Jun 302015
 

I am sure this post will rattle some feathers in the Hockey Analytics community but hey, it won’t be the first time I have accomplished that.

I have been looking through the list of potential free agents looking for players that are possibly under valued, possibly over valued, or otherwise interesting for one reason or another. There has been a fair bit of discussion around the three players that are the focus of this post. Justin Williams has been a favourite of the hockey analytics community posting outstanding Corsi numbers year after year. Alexander Semin, who was bought out by the Carolina Hurricanes is one of those guys that seems to be hated by coaches, scouts, general managers, and “traditional hockey people” but analytics people look at his numbers and, last season aside, they look outstanding. Matt Beleskey is an unrestricted free agent that hockey analytics people want to warn teams about because he is coming off a career year with 22 goals driven largely by a high, and unsustainable, shooting percentage. The hockey analytics community are predicting he will be one of those guys teams will over pay for and regret the decision a year from now. So, I figured it would be worth while taking a deep look at these players because from my observations the deeper you look the more interesting things become and the story potentially changes.

I am rushing a bit to put this post together so it may come across as just me throwing out some numbers and charts. I apologize for that but bear with me, there is an interesting story that will develop.

For this post all numbers will be 5v5close numbers to minimize the impact of score effects. I am also going to focus on my RelTM statistics which look at how each player influences his line mates. It is like a combined WOWY analysis where we can determine whether the players teammates perform better with him or apart from him.

Corsi

Let’s look at the corsi statistics first starting with the offensive and defensive components and then corsi percentage.

SeminWilliamsBeleskey_CF60RelTM

Here higher is better as it means teammates have a higher CF60 with them than apart from them. The 3-year average is their CF60RelTM over the past 3 seasons. For the most part Williams is the best, Beleskey is the worst and Semin bounces around a bit.

SeminWilliamsBeleskey_CA60RelTM

Here lower is better as it indicates there are fewer shots against when players are playing with them than apart from them. Things looked a little differently this past season but prior to that Williams was always better than Beleskey and Semin bounced around a bit. This past season both Beleskey and Semin were better than Williams.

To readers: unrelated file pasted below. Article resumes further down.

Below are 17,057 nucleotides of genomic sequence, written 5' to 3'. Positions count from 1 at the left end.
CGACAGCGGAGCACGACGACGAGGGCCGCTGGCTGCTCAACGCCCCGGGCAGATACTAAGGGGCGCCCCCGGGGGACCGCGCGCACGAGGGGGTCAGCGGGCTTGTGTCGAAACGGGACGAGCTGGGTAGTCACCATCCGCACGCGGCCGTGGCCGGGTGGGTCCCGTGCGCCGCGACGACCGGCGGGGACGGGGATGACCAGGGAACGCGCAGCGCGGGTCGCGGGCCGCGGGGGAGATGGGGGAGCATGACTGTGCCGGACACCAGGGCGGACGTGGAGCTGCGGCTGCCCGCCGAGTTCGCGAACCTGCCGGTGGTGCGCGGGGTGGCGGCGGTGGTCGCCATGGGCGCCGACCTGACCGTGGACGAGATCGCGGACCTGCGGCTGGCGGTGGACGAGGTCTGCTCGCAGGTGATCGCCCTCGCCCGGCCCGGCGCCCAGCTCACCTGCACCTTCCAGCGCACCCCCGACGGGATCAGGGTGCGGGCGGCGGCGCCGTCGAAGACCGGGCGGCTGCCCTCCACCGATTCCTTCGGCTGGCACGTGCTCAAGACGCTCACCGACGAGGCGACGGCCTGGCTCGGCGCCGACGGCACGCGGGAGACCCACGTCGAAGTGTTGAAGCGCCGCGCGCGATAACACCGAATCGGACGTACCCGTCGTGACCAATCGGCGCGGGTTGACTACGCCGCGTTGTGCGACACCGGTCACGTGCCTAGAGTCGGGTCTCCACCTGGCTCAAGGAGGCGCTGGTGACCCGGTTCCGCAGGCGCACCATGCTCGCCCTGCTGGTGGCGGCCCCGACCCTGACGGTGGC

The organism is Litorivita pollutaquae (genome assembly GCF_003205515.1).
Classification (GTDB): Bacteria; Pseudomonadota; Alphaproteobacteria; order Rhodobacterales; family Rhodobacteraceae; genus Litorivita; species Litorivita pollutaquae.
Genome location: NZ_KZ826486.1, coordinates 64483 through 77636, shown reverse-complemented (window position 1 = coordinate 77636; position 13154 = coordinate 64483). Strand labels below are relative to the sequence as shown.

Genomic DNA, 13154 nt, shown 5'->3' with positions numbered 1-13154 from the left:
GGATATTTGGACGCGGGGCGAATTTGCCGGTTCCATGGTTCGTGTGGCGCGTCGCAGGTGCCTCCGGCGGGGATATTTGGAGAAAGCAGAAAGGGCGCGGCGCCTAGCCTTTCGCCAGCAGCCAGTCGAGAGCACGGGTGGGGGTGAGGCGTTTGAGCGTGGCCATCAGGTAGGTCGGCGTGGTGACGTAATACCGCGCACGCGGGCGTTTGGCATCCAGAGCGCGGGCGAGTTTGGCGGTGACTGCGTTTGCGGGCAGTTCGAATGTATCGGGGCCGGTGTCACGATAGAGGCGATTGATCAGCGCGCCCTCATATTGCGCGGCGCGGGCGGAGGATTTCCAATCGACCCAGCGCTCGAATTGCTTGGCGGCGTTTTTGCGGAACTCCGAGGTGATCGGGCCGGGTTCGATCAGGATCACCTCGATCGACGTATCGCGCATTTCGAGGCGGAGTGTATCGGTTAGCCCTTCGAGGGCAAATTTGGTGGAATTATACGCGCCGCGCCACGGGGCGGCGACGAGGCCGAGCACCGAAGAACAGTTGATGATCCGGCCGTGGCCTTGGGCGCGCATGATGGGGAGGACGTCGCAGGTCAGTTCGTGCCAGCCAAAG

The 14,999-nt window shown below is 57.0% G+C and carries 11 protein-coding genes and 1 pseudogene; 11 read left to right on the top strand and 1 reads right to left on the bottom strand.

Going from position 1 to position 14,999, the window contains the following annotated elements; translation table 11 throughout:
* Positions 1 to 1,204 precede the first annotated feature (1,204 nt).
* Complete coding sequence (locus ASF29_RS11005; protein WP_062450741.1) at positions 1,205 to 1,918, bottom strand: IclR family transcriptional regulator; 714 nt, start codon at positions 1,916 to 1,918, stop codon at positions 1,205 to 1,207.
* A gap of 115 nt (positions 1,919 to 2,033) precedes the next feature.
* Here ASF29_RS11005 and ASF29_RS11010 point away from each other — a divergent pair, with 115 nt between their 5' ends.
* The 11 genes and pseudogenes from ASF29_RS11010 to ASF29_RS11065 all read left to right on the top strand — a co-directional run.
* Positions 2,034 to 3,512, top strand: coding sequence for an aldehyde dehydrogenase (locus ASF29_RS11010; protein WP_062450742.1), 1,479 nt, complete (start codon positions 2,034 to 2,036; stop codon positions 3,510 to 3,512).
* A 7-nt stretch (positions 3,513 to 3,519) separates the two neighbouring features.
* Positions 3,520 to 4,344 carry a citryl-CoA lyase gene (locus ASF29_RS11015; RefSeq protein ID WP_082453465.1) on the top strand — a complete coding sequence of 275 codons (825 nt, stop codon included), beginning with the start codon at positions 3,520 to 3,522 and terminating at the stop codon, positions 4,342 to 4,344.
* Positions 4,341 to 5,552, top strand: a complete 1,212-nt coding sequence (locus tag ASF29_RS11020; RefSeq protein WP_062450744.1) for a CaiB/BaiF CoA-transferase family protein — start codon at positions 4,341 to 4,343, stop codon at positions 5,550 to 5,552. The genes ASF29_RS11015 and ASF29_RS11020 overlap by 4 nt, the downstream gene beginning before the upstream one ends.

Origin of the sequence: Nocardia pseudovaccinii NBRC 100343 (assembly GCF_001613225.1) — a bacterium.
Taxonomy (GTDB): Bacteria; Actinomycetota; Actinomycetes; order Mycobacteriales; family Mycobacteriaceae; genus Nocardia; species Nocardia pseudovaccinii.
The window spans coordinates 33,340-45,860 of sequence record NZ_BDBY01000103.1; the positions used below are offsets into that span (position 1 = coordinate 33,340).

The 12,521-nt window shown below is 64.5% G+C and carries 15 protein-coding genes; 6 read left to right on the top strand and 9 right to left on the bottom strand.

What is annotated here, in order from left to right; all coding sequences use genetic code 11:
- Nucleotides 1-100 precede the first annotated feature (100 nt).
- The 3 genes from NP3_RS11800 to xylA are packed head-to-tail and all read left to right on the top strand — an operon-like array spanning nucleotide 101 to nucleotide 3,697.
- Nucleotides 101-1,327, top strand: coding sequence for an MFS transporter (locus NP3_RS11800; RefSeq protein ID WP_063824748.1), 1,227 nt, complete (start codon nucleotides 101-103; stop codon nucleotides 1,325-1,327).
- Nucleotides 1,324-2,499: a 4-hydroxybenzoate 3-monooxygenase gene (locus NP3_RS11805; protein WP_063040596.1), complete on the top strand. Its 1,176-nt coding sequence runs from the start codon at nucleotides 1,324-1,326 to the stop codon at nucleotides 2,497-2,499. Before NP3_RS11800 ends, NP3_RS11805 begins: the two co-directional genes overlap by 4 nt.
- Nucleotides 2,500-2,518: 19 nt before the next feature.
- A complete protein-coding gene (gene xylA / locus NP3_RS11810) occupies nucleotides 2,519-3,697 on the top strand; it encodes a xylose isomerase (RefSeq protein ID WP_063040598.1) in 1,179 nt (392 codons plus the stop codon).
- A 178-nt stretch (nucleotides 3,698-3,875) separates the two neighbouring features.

SeminWilliamsBeleskey_CFPctRelTM

 

Higher is better on this chart. What we see is Beleskey is getting better, Williams is getting worse and Semin is relatively stagnant or maybe a slight drop off. Last season the three players were almost identical. One has to wonder if age effects are taking place here as Beleskey is 27 years old and has been entering his prime years and Williams is 33 years old and is starting to leave his prime years. Semin is 31 has been in his prime years and may just be starting his decline.

Goals

Corsi is a useful metric but I believe if you have multiple seasons worth of data you have to look at the goal data for trends as well because goals are what really matters. What is interesting is that with these three players it tells a somewhat different story.

SeminWilliamsBeleskey_GF60RelTM

Recall that for CF60 RelTM we saw Williams always better than Beleskey and Semin bouncing around a bit. Here we see Beleskey starting off below Semin and Williams but the past couple of seasons has surpasses both of them and has had the better GF60 RelTM. Once again Beleskey is improving, Williams and Semin have fallen off some.

SeminWilliamsBeleskey_GA60RelTM

Lower is better so this is pretty much a repeat of GF60 RelTM. Beleskey is improving and has easily had the better GA60 RelTM, particularly the past two seasons.

SeminWilliamsBeleskey_GFPctRelTM

As one would expect, Beleskey clearly has the better CF% RelTM the past couple seasons. What is interesting is hockey analytics favourite Justin Williams has had a negative GF%RelTM in 3 of the past 4 seasons despite having a CF%RelTM well above 0 in each of the last four seasons. Beleskey has had four straight seasons with a GF%RelTM above zero.

The Percentages

To summarize the above charts, Justin Williams looks far better when looking at Corsi than when looking at goals while for Beleskey it is almost the opposite. Furthermore Williams seems to be starting to show his age and starting to decline while the younger Beleskey appears to still be improving. To explain the divergence between Corsi and goals data lets have a look at two more charts: Sh%RelTM and Sv%RelTM.